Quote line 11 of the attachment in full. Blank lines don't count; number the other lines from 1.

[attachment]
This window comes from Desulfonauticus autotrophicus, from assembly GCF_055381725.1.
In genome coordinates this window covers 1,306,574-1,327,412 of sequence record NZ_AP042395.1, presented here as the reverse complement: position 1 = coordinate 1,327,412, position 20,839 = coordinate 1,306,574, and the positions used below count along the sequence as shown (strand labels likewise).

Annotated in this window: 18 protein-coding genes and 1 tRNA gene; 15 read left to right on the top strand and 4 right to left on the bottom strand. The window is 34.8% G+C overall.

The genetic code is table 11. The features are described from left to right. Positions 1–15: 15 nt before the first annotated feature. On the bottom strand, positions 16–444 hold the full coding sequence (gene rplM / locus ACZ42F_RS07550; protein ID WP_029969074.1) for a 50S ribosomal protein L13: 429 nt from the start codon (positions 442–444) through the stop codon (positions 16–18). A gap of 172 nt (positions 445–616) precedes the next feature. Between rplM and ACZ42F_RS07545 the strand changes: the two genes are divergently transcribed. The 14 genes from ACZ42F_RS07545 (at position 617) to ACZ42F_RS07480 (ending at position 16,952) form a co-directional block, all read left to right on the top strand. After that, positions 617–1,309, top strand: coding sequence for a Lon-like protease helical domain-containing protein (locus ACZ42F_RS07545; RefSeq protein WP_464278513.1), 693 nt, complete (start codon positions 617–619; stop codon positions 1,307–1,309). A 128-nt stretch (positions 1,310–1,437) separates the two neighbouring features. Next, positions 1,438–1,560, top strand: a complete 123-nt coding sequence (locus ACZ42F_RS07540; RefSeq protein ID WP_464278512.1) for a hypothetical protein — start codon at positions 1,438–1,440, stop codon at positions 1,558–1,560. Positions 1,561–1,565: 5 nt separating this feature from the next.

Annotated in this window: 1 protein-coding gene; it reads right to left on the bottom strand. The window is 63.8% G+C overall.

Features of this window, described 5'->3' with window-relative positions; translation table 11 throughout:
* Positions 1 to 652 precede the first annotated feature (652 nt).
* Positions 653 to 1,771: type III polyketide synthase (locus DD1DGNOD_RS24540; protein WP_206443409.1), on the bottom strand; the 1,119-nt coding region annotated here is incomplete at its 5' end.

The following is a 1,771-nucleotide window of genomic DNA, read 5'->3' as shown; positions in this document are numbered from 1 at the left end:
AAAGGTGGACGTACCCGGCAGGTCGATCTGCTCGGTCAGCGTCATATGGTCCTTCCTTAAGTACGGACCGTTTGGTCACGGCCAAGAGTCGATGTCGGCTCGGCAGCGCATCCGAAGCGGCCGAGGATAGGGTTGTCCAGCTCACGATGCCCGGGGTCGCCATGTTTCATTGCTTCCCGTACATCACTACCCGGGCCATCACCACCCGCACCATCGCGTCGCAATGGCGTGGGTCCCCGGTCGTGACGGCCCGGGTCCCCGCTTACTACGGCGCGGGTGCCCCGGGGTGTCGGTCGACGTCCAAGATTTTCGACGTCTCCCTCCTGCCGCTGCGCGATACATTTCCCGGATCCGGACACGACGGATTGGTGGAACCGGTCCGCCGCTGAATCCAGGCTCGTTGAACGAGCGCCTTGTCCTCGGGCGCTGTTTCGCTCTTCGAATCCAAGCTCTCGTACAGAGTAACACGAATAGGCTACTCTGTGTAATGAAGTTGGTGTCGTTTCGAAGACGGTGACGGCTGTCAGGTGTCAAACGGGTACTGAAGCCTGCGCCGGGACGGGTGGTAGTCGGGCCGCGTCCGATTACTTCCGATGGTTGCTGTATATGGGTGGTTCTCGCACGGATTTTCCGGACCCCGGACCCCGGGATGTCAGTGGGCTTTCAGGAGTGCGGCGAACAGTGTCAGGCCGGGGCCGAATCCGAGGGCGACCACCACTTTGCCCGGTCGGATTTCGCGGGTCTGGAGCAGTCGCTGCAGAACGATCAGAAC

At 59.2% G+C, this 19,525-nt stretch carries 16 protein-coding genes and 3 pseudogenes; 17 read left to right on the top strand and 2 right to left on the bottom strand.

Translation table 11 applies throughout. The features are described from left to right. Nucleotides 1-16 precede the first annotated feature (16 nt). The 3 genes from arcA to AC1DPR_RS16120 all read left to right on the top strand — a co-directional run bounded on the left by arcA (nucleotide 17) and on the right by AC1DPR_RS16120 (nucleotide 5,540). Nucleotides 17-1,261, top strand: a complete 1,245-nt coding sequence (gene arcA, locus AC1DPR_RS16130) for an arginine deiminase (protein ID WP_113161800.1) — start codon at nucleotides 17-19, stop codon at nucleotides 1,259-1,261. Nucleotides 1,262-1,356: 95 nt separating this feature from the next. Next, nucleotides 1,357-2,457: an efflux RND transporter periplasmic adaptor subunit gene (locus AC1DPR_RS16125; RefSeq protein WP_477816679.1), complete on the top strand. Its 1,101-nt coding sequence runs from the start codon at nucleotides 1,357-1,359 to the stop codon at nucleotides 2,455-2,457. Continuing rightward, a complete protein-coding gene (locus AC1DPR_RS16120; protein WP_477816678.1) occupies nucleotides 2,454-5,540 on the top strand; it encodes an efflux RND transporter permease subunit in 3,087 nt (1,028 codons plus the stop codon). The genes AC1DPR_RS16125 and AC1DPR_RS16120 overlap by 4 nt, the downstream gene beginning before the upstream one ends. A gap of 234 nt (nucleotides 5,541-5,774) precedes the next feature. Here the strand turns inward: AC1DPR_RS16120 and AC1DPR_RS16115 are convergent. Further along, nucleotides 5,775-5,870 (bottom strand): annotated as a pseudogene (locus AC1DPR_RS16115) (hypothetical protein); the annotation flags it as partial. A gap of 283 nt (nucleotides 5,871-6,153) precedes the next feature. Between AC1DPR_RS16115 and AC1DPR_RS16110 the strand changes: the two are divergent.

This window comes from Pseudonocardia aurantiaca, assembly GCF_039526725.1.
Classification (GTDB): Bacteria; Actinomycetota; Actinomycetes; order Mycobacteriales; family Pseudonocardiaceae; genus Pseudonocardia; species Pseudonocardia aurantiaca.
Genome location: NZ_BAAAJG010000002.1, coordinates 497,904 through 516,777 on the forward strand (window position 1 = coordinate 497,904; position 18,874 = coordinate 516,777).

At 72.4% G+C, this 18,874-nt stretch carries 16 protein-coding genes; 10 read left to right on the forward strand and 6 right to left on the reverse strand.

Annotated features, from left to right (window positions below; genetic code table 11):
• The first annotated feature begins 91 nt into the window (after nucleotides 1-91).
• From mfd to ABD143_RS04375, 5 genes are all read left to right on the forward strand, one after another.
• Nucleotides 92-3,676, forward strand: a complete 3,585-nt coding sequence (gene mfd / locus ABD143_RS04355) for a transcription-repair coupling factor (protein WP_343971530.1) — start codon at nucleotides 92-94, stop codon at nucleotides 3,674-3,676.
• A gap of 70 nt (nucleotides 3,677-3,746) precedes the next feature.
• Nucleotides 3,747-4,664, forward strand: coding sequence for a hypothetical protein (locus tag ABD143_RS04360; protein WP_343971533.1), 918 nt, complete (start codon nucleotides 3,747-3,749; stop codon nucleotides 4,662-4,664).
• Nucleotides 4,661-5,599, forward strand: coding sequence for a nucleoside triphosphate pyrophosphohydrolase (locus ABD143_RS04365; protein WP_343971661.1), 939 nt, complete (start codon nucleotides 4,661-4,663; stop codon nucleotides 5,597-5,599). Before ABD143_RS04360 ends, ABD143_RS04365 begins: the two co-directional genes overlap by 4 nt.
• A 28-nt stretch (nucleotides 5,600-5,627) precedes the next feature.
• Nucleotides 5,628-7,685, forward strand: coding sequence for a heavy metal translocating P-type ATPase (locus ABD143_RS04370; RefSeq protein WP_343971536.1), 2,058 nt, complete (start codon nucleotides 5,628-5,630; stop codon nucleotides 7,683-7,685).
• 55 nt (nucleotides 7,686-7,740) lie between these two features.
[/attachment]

At 59.2% G+C, this 19,525-nt stretch carries 16 protein-coding genes and 3 pseudogenes; 17 read left to right on the top strand and 2 right to left on the bottom strand.